By Steve Knopper
The St. Paul, Minn., television newsman stares with grim sympathy into the camera. Investigators, he reports, have no new clues about the recent kidnapping of a 19-year-old woman from a suburban convenience store, in front of which he happens to be standing. When he thinks it's a wrap, his expression fades into a sneer: "This is a story?" he asks. "It's like covering a forest fire when the fire's not burning and you're just sitting there looking at trees all day." He yawns. He spits.
From an orange recliner in his bedroom, Deep Dish laughs uproariously at this. He lieves in the northern Midwest in a faded yellow house with 50 television sets, including two in the bathroom and one next to his pillow. Out back, 15 satellite dishes pick up every conceivable broadcast. "I see it all," he says. "Everything."
For two decades, this 52-year-old man, his shoulder-length gray hair tanbling with his long beard, has captured what the home-satellite-dish owners call "wild feeds," or video transmissions snet from location to location and not intended for public viewing. The fastest, cheapest way to send a live report from, say, a sub urban convenience store to the home studio in St. Paul is by beaming it to a satellite hovering about 22,400 miles above the earth. Producers then use satellite dishes to instantaneously retrieve the footage, which they then edit.
Unfortunately for the station, some 2 million television obsessives can retrieve it, too, by aiming their backyard BUDs (or big ugly dishes) at the same satellite. And what they get is definitely the unedited material. Deep Dish, for instance, has seen Sam Donaldson throw his microphone in disgust and courtroom prosecutors recite Jeffrey Dahmer's notorious recipes.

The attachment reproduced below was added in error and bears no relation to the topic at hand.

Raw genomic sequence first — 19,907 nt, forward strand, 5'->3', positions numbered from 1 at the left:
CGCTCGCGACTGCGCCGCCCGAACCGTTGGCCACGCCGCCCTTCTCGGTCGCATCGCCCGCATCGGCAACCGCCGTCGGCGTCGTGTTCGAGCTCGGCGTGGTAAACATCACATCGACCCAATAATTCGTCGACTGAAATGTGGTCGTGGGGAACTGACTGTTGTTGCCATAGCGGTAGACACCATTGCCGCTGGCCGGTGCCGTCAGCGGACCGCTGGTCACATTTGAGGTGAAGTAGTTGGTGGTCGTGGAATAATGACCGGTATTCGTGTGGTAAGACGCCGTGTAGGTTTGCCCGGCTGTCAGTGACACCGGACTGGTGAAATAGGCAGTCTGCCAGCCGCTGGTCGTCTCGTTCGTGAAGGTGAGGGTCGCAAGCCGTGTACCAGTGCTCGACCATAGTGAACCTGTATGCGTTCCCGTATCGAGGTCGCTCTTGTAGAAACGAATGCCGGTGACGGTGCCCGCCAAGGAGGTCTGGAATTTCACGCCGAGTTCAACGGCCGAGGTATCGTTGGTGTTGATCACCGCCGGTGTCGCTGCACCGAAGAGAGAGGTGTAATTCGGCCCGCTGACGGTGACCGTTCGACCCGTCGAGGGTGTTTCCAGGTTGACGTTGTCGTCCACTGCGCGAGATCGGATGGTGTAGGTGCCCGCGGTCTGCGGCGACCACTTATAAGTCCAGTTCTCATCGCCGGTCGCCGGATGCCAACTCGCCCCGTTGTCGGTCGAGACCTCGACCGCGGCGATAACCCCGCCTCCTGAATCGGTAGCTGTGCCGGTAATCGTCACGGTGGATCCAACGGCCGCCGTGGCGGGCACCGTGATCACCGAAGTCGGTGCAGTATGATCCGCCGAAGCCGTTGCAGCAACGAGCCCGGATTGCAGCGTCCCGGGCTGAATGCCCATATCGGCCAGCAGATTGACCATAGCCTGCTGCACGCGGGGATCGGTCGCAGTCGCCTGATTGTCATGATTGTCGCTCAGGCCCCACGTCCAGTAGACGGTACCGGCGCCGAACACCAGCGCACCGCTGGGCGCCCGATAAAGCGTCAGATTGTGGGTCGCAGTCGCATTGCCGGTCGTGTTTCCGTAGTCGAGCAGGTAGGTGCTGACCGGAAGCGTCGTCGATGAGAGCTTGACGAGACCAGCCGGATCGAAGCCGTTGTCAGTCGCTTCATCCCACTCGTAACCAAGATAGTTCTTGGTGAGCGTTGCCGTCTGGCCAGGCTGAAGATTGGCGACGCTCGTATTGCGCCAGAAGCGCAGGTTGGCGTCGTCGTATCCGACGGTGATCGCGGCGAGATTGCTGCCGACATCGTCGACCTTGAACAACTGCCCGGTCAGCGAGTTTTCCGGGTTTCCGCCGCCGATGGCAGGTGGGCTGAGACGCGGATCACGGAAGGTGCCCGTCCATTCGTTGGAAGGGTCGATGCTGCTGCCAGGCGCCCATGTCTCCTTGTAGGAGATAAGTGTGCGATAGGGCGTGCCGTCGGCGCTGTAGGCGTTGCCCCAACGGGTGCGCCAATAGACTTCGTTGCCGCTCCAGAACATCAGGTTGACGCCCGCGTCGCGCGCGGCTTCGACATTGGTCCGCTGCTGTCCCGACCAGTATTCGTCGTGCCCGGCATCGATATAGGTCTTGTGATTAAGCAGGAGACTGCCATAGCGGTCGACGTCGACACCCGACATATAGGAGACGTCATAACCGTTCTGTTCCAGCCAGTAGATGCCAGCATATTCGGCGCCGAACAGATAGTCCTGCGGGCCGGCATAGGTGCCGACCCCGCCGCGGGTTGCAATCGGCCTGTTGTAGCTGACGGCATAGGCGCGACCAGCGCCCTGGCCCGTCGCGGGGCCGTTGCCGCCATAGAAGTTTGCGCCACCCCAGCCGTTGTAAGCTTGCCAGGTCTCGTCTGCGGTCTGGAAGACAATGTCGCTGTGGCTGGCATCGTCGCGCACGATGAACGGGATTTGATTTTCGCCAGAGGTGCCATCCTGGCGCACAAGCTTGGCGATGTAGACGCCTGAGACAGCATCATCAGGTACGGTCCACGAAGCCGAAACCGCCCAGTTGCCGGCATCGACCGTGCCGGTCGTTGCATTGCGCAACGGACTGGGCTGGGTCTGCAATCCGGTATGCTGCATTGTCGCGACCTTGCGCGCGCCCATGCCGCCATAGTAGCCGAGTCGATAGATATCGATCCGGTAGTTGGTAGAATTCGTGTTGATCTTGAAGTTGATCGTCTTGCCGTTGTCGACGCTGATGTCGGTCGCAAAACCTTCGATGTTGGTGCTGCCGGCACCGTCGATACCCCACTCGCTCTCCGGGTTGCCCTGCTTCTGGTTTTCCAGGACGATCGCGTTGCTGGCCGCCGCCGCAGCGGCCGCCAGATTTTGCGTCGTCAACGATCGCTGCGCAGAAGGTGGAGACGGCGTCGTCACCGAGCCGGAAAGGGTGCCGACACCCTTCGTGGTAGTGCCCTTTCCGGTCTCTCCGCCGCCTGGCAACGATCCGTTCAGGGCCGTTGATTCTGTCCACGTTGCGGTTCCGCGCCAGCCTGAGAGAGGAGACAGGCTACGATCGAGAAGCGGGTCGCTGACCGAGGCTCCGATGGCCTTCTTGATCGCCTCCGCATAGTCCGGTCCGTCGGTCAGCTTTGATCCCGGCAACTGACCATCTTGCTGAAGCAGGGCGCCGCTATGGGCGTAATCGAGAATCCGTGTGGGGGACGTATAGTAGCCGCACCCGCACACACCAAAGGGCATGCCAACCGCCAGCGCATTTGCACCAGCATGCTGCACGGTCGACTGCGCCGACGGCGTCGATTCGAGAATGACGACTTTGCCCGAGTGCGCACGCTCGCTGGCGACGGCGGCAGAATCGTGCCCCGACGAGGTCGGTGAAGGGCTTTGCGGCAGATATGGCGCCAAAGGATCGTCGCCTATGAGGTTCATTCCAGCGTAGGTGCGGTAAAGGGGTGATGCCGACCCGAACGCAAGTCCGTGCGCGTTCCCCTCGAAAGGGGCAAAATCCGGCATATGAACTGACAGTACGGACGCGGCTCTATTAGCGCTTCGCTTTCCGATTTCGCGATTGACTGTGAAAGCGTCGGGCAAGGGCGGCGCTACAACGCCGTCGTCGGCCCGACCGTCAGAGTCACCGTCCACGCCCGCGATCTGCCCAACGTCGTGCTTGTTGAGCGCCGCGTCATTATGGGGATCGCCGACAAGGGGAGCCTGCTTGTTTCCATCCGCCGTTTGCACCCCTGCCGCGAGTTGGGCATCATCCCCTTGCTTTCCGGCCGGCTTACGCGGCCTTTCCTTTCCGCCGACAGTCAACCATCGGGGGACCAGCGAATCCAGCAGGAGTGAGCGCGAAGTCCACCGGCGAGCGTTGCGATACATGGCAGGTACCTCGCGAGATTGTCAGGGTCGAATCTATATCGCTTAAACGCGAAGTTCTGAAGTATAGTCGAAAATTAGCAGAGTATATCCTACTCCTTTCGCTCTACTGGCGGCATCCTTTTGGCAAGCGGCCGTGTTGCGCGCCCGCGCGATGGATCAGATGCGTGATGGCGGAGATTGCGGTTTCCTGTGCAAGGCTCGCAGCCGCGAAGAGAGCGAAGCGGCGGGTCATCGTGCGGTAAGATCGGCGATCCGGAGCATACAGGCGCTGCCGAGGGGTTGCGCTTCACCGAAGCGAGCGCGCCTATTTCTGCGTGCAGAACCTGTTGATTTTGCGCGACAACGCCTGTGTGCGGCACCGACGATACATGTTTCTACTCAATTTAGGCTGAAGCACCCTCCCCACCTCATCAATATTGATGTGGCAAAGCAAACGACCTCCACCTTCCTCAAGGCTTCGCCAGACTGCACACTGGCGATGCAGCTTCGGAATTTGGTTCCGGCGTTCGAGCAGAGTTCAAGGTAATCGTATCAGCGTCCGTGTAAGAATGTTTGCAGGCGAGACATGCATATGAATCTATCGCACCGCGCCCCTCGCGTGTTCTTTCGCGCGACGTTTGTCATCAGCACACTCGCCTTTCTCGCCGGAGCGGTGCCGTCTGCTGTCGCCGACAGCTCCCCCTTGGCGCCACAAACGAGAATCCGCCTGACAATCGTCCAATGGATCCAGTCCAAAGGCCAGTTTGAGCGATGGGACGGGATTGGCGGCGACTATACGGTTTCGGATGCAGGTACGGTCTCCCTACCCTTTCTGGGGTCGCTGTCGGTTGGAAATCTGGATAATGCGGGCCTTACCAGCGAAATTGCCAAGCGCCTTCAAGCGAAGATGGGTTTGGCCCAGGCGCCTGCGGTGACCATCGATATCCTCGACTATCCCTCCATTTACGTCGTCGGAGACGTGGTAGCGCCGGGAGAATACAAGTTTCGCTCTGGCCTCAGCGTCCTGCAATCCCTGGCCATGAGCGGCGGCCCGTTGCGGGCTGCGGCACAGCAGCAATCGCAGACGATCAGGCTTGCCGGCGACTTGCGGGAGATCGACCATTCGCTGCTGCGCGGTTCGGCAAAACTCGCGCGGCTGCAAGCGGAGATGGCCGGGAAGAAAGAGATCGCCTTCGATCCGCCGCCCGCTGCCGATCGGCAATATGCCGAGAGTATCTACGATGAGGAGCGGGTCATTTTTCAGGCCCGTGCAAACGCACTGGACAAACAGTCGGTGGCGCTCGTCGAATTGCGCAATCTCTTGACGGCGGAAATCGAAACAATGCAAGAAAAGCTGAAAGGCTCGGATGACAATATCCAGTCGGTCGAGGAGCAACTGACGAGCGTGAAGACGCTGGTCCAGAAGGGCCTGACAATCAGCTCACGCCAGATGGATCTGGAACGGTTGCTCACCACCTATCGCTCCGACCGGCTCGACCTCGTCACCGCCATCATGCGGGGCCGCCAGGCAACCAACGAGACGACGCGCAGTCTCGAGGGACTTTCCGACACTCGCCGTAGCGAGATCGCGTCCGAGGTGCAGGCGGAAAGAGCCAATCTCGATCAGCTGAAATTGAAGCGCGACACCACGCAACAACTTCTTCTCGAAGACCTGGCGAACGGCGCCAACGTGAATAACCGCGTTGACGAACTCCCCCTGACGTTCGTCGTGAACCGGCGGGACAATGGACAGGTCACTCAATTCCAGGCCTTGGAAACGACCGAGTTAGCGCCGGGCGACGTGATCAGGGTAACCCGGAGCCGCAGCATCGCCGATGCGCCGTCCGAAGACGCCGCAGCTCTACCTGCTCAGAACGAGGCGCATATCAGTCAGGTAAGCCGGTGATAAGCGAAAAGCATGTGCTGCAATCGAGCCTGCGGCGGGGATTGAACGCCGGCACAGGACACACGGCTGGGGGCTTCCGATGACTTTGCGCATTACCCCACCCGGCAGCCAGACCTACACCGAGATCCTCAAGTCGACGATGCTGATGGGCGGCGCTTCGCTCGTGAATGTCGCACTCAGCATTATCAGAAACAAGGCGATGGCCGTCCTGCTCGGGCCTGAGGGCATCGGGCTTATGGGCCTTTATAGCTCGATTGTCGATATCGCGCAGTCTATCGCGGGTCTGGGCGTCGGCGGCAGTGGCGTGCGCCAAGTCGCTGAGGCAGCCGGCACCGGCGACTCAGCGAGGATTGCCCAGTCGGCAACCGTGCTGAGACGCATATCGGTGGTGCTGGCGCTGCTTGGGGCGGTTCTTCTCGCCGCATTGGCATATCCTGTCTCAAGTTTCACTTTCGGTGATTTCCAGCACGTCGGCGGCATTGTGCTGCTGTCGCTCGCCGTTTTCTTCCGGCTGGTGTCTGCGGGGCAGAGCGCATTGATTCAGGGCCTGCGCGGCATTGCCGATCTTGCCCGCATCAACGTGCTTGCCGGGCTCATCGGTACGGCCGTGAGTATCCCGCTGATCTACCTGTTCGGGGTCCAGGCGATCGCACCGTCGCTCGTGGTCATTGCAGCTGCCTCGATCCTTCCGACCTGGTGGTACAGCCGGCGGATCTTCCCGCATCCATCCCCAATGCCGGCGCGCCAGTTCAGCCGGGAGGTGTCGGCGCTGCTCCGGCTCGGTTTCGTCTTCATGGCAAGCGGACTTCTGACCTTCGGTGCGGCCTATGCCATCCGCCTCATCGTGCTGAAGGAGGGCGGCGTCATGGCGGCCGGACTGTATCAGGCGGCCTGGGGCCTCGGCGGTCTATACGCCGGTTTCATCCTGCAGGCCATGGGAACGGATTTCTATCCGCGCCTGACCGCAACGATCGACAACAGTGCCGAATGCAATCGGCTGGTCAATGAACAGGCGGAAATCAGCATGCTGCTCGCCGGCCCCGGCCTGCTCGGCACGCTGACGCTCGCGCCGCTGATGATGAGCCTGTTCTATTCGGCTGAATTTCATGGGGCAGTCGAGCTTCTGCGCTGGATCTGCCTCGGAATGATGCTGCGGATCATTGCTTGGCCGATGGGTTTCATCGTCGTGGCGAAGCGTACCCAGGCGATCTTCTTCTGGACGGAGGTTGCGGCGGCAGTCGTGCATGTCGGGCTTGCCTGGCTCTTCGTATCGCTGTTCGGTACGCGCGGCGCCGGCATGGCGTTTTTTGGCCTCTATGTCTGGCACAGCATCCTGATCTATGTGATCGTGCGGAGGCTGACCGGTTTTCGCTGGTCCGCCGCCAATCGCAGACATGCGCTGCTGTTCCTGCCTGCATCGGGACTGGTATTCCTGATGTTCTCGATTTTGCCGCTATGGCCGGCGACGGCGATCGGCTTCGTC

Los Angeles radio personality and actor Harry Shearer (This Is Spinal Tap) has owned a BUD since 1980 and adapts wild feeds for Le Show, his satirical, internationally syndicated radio program. "Dan Rather was doing a broadcast from Seattle on a cold afternoon," he recalls. "They spent a long time deciding whether or not he should wear a trench coat. And -- this is a key point -- if he does wear it, whether the collar should be up or down. It's certainly more fun than watching normal television."
Just as rock stars endure bootleggers taping their concerts, TV stations accept BUD eavesdropping as a necessary evil. They have to: The Federal Communications Commission has no rules governing satellite feeds. Networks do take action, however, when they catch belligerent dish owners rebroadcasting the footage.
And in one instance, video artist Jed Rosenzweig, 28, was surfing his parents' dish in Savannah, Ga., and stumbled on NBC anchorman Tom Brokaw mocking Dan Rather during what Brokaw apparently thought was a commercial break. Rosenzweig returned to his Manhattan home and aired the Brokaw clips as part of a cable-access show he called Wild Feed TV. Then Rosenzeweig received a threatening letter from NBC and was forced to pull his show after only one airing. He chronicles the NBC exchange and continues to show other live feeds on his website, Wild Feed TV (www.wildfeedtv.com).
Back in his bedroom, Deep Dish arms himself with two remotes. Over the next four hours, he continuously scans his bank of TVS. On one tiny screen, there's a pre-broadcast Moesha. On aibgger screen, a Louisiana reporter chants, "I love my job," then picks her nose.
Deep Dish tunes in a news channel. It's pouring rain, and people are running around with umbrellas. "I was kind of hoping something would blow up," he says, apologetically. Oddly, it doesn't matter: Watching an anchorman trying to keep his toupee on is still better than most of the television we're meant to watch.
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